Texas health center taps Semantic Web

By John Moore
12:00 AM

The University of Texas Health Science Center at Houston is using Semantic Web technology to boost its bio-surveillance effort.

The UT Houston center has tapped Semantic Web offerings from Oracle and TopQuadrant. The Semantic Web provides a framework for sharing data across applications. The technology aims to improve data integration and domain-specific search engine capabilities, among other areas, according to the World Wide Web Consortium, which leads the Semantic Web effort.

The center used Semantic Web technology to build its Situational Awareness and Preparedness for Public Health Incidences Using Reasoning Engines (SAPPHIRE) system. That system culls health and epidemiological data from local health providers, hospitals and pharmacies.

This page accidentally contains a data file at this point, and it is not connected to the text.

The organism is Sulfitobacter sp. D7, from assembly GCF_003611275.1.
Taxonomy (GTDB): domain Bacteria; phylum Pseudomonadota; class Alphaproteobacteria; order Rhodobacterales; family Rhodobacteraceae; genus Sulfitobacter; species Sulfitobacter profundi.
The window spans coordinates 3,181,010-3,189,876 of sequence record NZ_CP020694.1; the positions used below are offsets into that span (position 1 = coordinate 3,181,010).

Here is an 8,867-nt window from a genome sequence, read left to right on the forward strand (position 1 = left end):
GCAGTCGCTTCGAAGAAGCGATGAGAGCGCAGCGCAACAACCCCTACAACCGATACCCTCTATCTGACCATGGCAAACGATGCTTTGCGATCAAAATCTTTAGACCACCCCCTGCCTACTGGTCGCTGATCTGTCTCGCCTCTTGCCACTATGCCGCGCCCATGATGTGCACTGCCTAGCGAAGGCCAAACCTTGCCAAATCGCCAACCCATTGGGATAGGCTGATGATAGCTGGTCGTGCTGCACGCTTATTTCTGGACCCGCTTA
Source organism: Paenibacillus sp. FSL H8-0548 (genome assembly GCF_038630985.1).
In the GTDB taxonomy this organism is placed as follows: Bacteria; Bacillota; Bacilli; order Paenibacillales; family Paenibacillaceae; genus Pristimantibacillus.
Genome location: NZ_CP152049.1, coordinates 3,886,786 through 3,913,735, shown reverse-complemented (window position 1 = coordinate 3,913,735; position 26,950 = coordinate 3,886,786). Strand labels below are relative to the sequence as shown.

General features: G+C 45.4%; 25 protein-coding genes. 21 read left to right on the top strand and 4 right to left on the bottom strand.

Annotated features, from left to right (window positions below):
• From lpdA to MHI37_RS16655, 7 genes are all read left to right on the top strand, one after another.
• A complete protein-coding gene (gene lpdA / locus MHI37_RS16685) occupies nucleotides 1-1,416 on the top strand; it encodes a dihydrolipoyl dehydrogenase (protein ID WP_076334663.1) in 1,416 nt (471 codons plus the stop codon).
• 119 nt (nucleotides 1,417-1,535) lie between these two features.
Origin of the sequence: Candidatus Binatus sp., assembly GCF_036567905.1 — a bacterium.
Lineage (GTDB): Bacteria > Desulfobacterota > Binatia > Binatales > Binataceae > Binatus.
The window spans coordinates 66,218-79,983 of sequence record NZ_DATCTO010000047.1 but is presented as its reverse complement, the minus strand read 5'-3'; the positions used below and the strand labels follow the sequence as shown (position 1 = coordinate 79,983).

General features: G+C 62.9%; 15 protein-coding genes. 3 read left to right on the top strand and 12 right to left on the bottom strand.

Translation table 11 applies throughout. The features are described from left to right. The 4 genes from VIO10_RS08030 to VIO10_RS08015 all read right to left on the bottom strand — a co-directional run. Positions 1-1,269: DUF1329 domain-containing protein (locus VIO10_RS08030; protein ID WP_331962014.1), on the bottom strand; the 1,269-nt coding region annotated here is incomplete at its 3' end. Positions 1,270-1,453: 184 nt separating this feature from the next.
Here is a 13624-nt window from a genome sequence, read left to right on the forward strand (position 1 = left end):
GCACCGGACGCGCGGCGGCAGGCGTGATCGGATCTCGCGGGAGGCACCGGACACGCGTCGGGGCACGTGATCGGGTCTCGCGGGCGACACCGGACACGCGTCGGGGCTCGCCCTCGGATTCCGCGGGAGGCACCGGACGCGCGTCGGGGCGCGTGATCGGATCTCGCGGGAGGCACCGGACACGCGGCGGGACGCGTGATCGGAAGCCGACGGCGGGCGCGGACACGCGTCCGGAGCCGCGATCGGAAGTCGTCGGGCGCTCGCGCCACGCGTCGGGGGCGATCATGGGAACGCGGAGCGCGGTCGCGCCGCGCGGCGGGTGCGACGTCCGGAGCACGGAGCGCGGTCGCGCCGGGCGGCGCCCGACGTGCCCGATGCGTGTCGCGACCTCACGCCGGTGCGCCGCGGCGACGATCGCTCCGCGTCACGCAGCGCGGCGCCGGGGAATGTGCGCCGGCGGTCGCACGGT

SAPPHIRE uses Semantic Web technology to integrate and manage data collected from the various health care sources. Specifically, the UT center built the system's architecture using Oracle's Resource Description Framework Data Model integrated with TopQuadrant's TopBraid Composer, a tool for developing Semantic Web ontologies and building semantic applications, according to TopQuadrant. Oracle's RDF Data Model is a component of Oracle Spatial 10g, which, in turn, is an option to Oracle's 10g database.

The use of Semantic Web facilitates public health surveillance and symptom trending, according to Oracle.

Dr. Parsa Mirhaji, director for the Center for Biosecurity and Public Health Informatics Research at the UT center, said SAPPHIRE was developed on top of the Situational Awareness Reference Architecture (SARA) to meet the expectations of the Public Health Information Network and the National Health Information Network.

"SARA's conceptualization has been completely based on the frameworks and technologies provided by Semantic Web," Mirhaji said. Those frameworks and technologies include resource definition, information representation, ontology engineering and computer reasoning in Web-like environments, he added.